CISO workshop slides



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CISO workshop slides

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The title 'CISO Workshop: Security Program and Strategy' with 'Your Name Here' suggests it might be a template for use in a workshop/course bringing CISOs up to speed on the governance, strategic and architectural aspects of information security, but in fact given the amount of technical detail, it appears to be aimed at informing IT/technology managers about IT or cybersecurity, specifically. Maybe it is intended for newly-appointed CISOs or more junior managers who aspire to be CISOs, helping them clamber up the pyramid (slide 87 of 142):


Aside from my gripes with the example metrics (see below), the remainder of the presentation has a lot of useful information, lots of details, plenty of busy, thought-provoking diagrams and, as I said, an uncommon polish for free slide decks.

Here's a nice, fairly simple example slide that I could happily present and discuss in some depth as part of a workshop or training course:

 

Naturally, the slide deck emphasises Microsoft's own 'security posture', such as:

  • IT, cyber and data-centric, virtually ignoring the wider field of information risk and security management (e.g. protecting and exploiting workers' knowledge and other intangible forms of intellectual property) with limited, almost incidental reference to information risk and security management being truly driven by business objectives;
  • Hacking and malware i.e. deliberate, malicious and often targeted attacks, downplaying accidental threats (e.g. floods and fires) and other incidents such as human error, theft, sabotage and fraud, plus enterprise risk management as a whole (e.g. financial risk, market risk, compliance risk, strategic risk ....);
  • Zero-trust - whatever that means to the presenter and audience;
  • Cloud - meaning Azure, specifically;
  • DevOps and DevSecOps - whatever those terms mean ;
  • MS threat intelligence including artificial intelligence/machine learning rapid responses to novel malware (a cool idea, provided it works reliably).

I'm intrigued by their choice of example Security Scorecard Metrics (slide 63):


These examples supposedly focus on 'continuous improvement' (of what I'm not exactly sure), so let's take a closer look:

  1. Business Enablement appears to refer to IT and IT security services 'enabling' the business, although 'Number of security interruptions in user workflow' implies the need to prevent security getting in the way of business, a curious take on 'enable'.

  2. Security Posture suggests a confusing mix of application and account security metrics. I'm really not sure what 'security posture' even means in this context, and curious as to why those two aspects in particular have been selected as example metrics. Other slides in the deck appear to equate 'security posture' to vulnerability management and software/systems patching - a rather narrow/specific technical concern for metrics suggested to senior management, although arguably it is a major factor in cybersecurity - or to security strategy. Personally, I favour a much broader perspective on the organisation's overall posture (meaning its brands, corporate personality, customer perceptions ...) including security-relevant aspects (e.g. being a trusted partner).  Generally, though, the risk management and security arrangements quietly support and enable the business from the inside, as it were, rather than being exposed externally - unless they fail anyway!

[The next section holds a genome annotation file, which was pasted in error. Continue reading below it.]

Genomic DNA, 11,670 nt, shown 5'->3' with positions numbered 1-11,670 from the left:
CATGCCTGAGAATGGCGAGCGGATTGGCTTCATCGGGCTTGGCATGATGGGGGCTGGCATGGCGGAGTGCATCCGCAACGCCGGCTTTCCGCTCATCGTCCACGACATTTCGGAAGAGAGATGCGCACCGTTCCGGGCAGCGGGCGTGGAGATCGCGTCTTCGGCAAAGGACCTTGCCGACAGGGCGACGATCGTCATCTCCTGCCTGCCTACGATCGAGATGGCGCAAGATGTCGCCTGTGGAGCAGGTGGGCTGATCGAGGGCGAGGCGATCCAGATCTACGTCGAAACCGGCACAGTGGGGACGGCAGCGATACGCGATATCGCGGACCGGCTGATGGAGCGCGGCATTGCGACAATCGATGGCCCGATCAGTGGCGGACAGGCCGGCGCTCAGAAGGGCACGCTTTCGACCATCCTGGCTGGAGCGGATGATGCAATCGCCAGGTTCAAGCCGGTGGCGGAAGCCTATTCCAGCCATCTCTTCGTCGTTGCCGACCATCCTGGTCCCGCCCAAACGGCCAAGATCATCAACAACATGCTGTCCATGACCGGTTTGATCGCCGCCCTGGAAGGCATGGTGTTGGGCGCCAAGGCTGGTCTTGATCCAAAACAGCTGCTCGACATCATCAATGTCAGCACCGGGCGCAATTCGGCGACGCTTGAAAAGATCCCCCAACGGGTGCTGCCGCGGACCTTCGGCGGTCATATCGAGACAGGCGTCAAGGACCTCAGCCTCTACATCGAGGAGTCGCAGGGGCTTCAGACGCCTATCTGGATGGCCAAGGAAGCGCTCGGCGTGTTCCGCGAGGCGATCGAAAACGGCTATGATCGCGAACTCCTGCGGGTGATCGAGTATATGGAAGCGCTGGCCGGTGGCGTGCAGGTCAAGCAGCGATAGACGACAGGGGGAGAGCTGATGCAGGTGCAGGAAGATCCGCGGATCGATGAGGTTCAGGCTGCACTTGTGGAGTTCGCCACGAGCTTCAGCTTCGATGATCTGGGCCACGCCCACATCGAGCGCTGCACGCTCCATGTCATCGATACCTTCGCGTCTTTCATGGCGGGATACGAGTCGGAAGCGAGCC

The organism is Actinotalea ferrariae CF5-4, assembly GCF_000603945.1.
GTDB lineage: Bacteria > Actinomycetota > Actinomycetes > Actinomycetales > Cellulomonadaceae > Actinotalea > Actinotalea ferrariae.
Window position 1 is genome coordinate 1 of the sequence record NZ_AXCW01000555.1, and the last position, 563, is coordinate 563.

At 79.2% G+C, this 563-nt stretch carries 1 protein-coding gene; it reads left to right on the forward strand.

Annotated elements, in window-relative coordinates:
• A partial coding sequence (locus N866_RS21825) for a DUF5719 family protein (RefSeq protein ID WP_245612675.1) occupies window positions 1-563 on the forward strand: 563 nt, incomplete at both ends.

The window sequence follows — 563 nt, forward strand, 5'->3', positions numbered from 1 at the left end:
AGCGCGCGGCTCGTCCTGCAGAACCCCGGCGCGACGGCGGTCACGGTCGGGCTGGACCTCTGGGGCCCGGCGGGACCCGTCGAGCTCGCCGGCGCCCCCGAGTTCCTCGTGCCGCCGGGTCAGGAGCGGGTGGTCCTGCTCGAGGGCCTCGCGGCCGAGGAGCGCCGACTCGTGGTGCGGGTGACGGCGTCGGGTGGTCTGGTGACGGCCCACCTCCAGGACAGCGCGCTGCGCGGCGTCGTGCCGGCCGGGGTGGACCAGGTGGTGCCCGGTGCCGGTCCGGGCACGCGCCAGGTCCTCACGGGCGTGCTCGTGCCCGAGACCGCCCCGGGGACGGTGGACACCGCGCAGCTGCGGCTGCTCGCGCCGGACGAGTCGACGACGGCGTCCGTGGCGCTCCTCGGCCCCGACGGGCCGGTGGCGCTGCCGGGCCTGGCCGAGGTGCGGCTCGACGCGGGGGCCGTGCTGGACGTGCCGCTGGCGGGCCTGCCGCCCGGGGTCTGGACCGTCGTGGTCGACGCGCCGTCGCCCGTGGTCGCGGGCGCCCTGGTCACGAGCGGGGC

3. Security Response: the example metrics suggest the classical (outdated!) incident-response-and-recovery line i.e. dealing with business discontinuity, although thankfully later slides (#82-85) discuss resilience:




  4. Security Improvement as a category within this set of example metrics all supposedly focused on continuous improvement, confuses me. If these metrics are about improving security, what are the others improving? The example metrics don't help clarify the intent of this category either, referring to 'modernization' and automation (possibly in the realm of security, but not stated), although '# of Lessons learned from internal/external incidents' could indicate security improvements provided they are counted rationally (e.g. is an incident relating to weak passwords counted as just one incident or one per account compromised?).

For me, continuous improvement implies three things that don't exactly sing out from the example metrics:

  1. Clarity on the meaning of 'improve' in the present context, implying the need for management to understand what are the key parameters, as well as being able to measure and control/drive them in a positive direction.

  2. Some version of the classic Deming-style Plan-Do-Check-Act cycle.

  3. Process maturity, leading naturally towards maturity metrics.

So, I have concerns about the overall thrust, the categories and the individual metrics offered as examples ... which is ironic given that the very next slide hints at an altogether better approach: